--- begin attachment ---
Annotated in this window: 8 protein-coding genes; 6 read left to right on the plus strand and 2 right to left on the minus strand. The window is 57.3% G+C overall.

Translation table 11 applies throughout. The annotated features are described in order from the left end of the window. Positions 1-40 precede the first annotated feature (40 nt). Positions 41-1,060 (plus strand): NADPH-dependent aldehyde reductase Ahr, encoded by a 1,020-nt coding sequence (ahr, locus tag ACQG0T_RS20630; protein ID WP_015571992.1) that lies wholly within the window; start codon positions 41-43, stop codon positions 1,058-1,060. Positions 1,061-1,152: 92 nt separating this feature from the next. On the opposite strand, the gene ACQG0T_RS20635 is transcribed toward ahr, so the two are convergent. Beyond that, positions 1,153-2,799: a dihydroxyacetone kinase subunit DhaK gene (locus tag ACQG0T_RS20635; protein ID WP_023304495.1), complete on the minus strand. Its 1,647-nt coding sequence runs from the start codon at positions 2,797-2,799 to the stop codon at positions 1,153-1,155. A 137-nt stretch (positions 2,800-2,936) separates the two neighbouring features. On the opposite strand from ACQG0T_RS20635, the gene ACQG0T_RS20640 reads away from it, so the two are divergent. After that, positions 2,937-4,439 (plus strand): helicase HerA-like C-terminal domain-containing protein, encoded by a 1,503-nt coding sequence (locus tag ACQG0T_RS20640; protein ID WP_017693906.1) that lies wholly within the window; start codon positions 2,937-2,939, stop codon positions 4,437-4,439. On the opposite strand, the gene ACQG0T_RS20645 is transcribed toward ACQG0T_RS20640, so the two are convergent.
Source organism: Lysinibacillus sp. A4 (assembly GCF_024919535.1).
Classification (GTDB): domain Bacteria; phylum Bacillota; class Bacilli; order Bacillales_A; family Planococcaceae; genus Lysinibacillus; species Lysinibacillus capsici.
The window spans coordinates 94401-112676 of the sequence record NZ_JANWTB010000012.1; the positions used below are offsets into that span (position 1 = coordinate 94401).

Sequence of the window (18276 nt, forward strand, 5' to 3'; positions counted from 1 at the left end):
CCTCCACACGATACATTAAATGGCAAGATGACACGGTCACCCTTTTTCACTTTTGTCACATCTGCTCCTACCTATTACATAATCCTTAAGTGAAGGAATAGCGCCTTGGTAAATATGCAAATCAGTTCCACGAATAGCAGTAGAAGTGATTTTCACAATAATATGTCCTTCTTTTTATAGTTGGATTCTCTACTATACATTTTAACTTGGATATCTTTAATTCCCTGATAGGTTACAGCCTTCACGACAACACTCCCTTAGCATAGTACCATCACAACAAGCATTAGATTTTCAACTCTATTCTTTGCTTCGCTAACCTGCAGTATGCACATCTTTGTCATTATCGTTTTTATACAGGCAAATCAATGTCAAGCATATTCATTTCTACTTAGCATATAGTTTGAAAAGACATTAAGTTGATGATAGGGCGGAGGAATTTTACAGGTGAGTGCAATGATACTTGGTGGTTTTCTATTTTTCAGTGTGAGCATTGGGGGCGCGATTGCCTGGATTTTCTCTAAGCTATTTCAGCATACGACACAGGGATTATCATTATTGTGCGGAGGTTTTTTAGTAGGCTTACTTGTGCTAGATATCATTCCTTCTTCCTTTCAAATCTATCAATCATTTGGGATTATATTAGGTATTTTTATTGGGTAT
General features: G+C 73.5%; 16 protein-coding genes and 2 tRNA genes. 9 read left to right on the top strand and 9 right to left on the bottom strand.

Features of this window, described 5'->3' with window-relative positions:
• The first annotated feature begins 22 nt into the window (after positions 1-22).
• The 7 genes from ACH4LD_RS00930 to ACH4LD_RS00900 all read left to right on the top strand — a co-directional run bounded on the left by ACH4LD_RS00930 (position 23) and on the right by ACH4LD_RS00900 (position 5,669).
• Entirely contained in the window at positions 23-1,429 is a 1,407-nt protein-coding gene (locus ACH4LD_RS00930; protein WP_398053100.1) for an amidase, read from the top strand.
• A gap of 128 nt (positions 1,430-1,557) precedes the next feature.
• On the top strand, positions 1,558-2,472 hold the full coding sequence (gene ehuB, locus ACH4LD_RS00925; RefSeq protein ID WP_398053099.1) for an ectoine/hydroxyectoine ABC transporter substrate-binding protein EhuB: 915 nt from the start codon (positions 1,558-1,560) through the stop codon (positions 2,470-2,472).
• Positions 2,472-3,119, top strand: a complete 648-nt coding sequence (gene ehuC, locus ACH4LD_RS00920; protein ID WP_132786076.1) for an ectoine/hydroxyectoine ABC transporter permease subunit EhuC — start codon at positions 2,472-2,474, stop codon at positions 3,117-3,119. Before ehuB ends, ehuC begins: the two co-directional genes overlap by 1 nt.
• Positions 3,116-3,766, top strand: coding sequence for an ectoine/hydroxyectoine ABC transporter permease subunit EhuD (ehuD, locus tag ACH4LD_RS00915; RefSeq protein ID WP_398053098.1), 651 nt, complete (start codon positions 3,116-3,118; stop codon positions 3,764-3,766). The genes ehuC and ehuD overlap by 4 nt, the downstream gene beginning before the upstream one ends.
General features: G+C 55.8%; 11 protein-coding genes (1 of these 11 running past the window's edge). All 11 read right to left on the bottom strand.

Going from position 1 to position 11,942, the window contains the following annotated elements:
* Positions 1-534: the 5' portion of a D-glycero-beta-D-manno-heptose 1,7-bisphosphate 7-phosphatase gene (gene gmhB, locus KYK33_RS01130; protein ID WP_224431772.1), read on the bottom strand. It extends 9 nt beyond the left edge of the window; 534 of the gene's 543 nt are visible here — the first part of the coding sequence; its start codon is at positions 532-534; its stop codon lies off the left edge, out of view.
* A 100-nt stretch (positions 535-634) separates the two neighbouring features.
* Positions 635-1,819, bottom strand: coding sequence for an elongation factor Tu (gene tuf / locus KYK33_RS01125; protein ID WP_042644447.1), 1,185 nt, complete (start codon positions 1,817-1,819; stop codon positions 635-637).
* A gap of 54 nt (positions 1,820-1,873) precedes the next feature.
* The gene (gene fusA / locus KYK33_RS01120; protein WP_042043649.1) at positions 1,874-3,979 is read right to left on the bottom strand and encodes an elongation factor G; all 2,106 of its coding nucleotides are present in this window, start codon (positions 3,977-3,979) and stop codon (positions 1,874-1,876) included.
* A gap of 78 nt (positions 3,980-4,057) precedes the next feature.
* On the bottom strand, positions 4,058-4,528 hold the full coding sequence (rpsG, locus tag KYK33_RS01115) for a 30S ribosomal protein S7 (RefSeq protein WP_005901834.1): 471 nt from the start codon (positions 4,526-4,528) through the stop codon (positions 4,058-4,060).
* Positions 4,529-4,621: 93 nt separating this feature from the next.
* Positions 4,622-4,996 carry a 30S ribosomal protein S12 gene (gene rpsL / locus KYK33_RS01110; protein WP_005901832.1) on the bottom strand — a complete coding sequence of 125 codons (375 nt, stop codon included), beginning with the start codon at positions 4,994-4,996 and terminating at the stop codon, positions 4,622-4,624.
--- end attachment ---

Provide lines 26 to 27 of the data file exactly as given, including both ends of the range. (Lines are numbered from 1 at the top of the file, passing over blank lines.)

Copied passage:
* Positions 4,529-4,621: 93 nt separating this feature from the next.
* Positions 4,622-4,996 carry a 30S ribosomal protein S12 gene (gene rpsL / locus KYK33_RS01110; protein WP_005901832.1) on the bottom strand — a complete coding sequence of 125 codons (375 nt, stop codon included), beginning with the start codon at positions 4,994-4,996 and terminating at the stop codon, positions 4,622-4,624.